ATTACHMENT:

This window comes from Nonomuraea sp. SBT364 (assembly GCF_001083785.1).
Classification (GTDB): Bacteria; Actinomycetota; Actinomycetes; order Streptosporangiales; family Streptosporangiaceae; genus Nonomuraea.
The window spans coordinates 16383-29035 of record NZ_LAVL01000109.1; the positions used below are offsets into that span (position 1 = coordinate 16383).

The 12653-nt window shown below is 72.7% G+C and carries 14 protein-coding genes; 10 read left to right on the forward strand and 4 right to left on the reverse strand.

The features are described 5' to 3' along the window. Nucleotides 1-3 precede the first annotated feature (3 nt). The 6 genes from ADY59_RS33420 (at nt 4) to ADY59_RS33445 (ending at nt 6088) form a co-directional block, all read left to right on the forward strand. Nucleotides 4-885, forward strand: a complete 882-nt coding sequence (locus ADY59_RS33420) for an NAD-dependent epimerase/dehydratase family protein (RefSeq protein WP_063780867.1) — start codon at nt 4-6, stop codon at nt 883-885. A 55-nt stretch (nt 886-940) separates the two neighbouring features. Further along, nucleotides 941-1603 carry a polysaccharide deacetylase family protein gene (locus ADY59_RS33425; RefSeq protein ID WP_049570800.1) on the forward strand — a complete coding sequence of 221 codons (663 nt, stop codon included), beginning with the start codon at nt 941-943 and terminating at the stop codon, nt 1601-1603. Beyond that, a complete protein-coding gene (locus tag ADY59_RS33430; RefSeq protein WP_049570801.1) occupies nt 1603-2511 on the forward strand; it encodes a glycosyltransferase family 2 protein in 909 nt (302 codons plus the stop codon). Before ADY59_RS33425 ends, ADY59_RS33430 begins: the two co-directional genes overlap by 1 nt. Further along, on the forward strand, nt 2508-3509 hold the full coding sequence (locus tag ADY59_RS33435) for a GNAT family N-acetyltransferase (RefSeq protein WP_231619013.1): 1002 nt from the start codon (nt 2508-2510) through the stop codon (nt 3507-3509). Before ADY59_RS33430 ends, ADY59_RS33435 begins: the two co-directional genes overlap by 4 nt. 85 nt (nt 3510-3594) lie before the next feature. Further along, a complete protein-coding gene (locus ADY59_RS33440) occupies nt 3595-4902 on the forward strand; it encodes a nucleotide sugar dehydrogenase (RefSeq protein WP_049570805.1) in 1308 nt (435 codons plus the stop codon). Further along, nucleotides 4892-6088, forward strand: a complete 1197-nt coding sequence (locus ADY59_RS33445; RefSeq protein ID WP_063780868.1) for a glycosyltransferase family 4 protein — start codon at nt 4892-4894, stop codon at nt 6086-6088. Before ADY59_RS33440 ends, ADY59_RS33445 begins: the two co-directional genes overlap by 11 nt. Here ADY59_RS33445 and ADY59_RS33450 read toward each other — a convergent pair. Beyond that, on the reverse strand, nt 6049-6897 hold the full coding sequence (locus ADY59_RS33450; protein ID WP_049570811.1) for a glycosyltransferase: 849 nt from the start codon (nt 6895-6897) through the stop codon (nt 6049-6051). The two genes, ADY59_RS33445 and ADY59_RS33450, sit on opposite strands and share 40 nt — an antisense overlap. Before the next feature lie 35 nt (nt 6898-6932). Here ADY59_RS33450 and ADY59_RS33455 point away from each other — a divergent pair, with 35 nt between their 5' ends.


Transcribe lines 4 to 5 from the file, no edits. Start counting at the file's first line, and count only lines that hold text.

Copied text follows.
The 12653-nt window shown below is 72.7% G+C and carries 14 protein-coding genes; 10 read left to right on the forward strand and 4 right to left on the reverse strand.

The features are described 5' to 3' along the window. Nucleotides 1-3 precede the first annotated feature (3 nt). The 6 genes from ADY59_RS33420 (at nt 4) to ADY59_RS33445 (ending at nt 6088) form a co-directional block, all read left to right on the forward strand. Nucleotides 4-885, forward strand: a complete 882-nt coding sequence (locus ADY59_RS33420) for an NAD-dependent epimerase/dehydratase family protein (RefSeq protein WP_063780867.1) — start codon at nt 4-6, stop codon at nt 883-885. A 55-nt stretch (nt 886-940) separates the two neighbouring features. Further along, nucleotides 941-1603 carry a polysaccharide deacetylase family protein gene (locus ADY59_RS33425; RefSeq protein ID WP_049570800.1) on the forward strand — a complete coding sequence of 221 codons (663 nt, stop codon included), beginning with the start codon at nt 941-943 and terminating at the stop codon, nt 1601-1603. Beyond that, a complete protein-coding gene (locus tag ADY59_RS33430; RefSeq protein WP_049570801.1) occupies nt 1603-2511 on the forward strand; it encodes a glycosyltransferase family 2 protein in 909 nt (302 codons plus the stop codon). Before ADY59_RS33425 ends, ADY59_RS33430 begins: the two co-directional genes overlap by 1 nt. Further along, on the forward strand, nt 2508-3509 hold the full coding sequence (locus tag ADY59_RS33435) for a GNAT family N-acetyltransferase (RefSeq protein WP_231619013.1): 1002 nt from the start codon (nt 2508-2510) through the stop codon (nt 3507-3509). Before ADY59_RS33430 ends, ADY59_RS33435 begins: the two co-directional genes overlap by 4 nt. 85 nt (nt 3510-3594) lie before the next feature. Further along, a complete protein-coding gene (locus ADY59_RS33440) occupies nt 3595-4902 on the forward strand; it encodes a nucleotide sugar dehydrogenase (RefSeq protein WP_049570805.1) in 1308 nt (435 codons plus the stop codon). Further along, nucleotides 4892-6088, forward strand: a complete 1197-nt coding sequence (locus ADY59_RS33445; RefSeq protein ID WP_063780868.1) for a glycosyltransferase family 4 protein — start codon at nt 4892-4894, stop codon at nt 6086-6088. Before ADY59_RS33440 ends, ADY59_RS33445 begins: the two co-directional genes overlap by 11 nt. Here ADY59_RS33445 and ADY59_RS33450 read toward each other — a convergent pair. Beyond that, on the reverse strand, nt 6049-6897 hold the full coding sequence (locus ADY59_RS33450; protein ID WP_049570811.1) for a glycosyltransferase: 849 nt from the start codon (nt 6895-6897) through the stop codon (nt 6049-6051). The two genes, ADY59_RS33445 and ADY59_RS33450, sit on opposite strands and share 40 nt — an antisense overlap. Before the next feature lie 35 nt (nt 6898-6932). Here ADY59_RS33450 and ADY59_RS33455 point away from each other — a divergent pair, with 35 nt between their 5' ends.